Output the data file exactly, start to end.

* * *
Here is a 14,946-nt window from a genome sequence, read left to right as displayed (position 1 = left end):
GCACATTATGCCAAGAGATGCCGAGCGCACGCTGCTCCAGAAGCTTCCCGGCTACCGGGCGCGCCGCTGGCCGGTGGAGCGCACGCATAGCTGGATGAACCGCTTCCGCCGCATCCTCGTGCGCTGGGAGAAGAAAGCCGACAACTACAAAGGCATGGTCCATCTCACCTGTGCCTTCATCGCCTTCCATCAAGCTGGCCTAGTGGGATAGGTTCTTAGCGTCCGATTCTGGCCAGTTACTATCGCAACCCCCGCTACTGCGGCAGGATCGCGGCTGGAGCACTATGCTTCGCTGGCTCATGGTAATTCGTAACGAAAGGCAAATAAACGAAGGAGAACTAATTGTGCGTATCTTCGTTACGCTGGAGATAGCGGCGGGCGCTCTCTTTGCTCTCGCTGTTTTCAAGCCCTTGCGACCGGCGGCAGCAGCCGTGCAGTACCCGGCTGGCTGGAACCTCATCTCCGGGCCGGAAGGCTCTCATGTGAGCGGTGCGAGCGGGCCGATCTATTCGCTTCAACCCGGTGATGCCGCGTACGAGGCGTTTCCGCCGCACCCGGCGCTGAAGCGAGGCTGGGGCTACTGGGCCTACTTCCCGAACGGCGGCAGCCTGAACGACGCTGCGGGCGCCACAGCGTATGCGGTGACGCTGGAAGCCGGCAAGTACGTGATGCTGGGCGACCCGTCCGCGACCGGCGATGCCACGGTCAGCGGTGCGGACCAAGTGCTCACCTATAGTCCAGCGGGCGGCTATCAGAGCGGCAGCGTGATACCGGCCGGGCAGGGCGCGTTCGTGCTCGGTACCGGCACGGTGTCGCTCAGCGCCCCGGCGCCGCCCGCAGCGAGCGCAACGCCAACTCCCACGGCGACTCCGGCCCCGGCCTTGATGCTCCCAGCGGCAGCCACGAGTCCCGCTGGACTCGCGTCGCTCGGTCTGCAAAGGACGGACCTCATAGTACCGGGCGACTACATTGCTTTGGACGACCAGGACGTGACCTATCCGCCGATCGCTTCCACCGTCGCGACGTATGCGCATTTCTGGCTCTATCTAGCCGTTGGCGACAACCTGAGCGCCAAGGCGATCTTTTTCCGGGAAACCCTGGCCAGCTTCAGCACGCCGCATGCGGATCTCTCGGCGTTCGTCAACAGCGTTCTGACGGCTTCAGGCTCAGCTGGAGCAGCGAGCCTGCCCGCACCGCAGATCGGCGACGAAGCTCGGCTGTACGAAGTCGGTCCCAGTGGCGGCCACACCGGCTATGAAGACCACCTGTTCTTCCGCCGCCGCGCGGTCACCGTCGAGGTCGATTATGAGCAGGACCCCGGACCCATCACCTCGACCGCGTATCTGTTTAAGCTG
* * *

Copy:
Here is a 14,946-nt window from a genome sequence, read left to right as displayed (position 1 = left end):
GCACATTATGCCAAGAGATGCCGAGCGCACGCTGCTCCAGAAGCTTCCCGGCTACCGGGCGCGCCGCTGGCCGGTGGAGCGCACGCATAGCTGGATGAACCGCTTCCGCCGCATCCTCGTGCGCTGGGAGAAGAAAGCCGACAACTACAAAGGCATGGTCCATCTCACCTGTGCCTTCATCGCCTTCCATCAAGCTGGCCTAGTGGGATAGGTTCTTAGCGTCCGATTCTGGCCAGTTACTATCGCAACCCCCGCTACTGCGGCAGGATCGCGGCTGGAGCACTATGCTTCGCTGGCTCATGGTAATTCGTAACGAAAGGCAAATAAACGAAGGAGAACTAATTGTGCGTATCTTCGTTACGCTGGAGATAGCGGCGGGCGCTCTCTTTGCTCTCGCTGTTTTCAAGCCCTTGCGACCGGCGGCAGCAGCCGTGCAGTACCCGGCTGGCTGGAACCTCATCTCCGGGCCGGAAGGCTCTCATGTGAGCGGTGCGAGCGGGCCGATCTATTCGCTTCAACCCGGTGATGCCGCGTACGAGGCGTTTCCGCCGCACCCGGCGCTGAAGCGAGGCTGGGGCTACTGGGCCTACTTCCCGAACGGCGGCAGCCTGAACGACGCTGCGGGCGCCACAGCGTATGCGGTGACGCTGGAAGCCGGCAAGTACGTGATGCTGGGCGACCCGTCCGCGACCGGCGATGCCACGGTCAGCGGTGCGGACCAAGTGCTCACCTATAGTCCAGCGGGCGGCTATCAGAGCGGCAGCGTGATACCGGCCGGGCAGGGCGCGTTCGTGCTCGGTACCGGCACGGTGTCGCTCAGCGCCCCGGCGCCGCCCGCAGCGAGCGCAACGCCAACTCCCACGGCGACTCCGGCCCCGGCCTTGATGCTCCCAGCGGCAGCCACGAGTCCCGCTGGACTCGCGTCGCTCGGTCTGCAAAGGACGGACCTCATAGTACCGGGCGACTACATTGCTTTGGACGACCAGGACGTGACCTATCCGCCGATCGCTTCCACCGTCGCGACGTATGCGCATTTCTGGCTCTATCTAGCCGTTGGCGACAACCTGAGCGCCAAGGCGATCTTTTTCCGGGAAACCCTGGCCAGCTTCAGCACGCCGCATGCGGATCTCTCGGCGTTCGTCAACAGCGTTCTGACGGCTTCAGGCTCAGCTGGAGCAGCGAGCCTGCCCGCACCGCAGATCGGCGACGAAGCTCGGCTGTACGAAGTCGGTCCCAGTGGCGGCCACACCGGCTATGAAGACCACCTGTTCTTCCGCCGCCGCGCGGTCACCGTCGAGGTCGATTATGAGCAGGACCCCGGACCCATCACCTCGACCGCGTATCTGTTTAAGCTG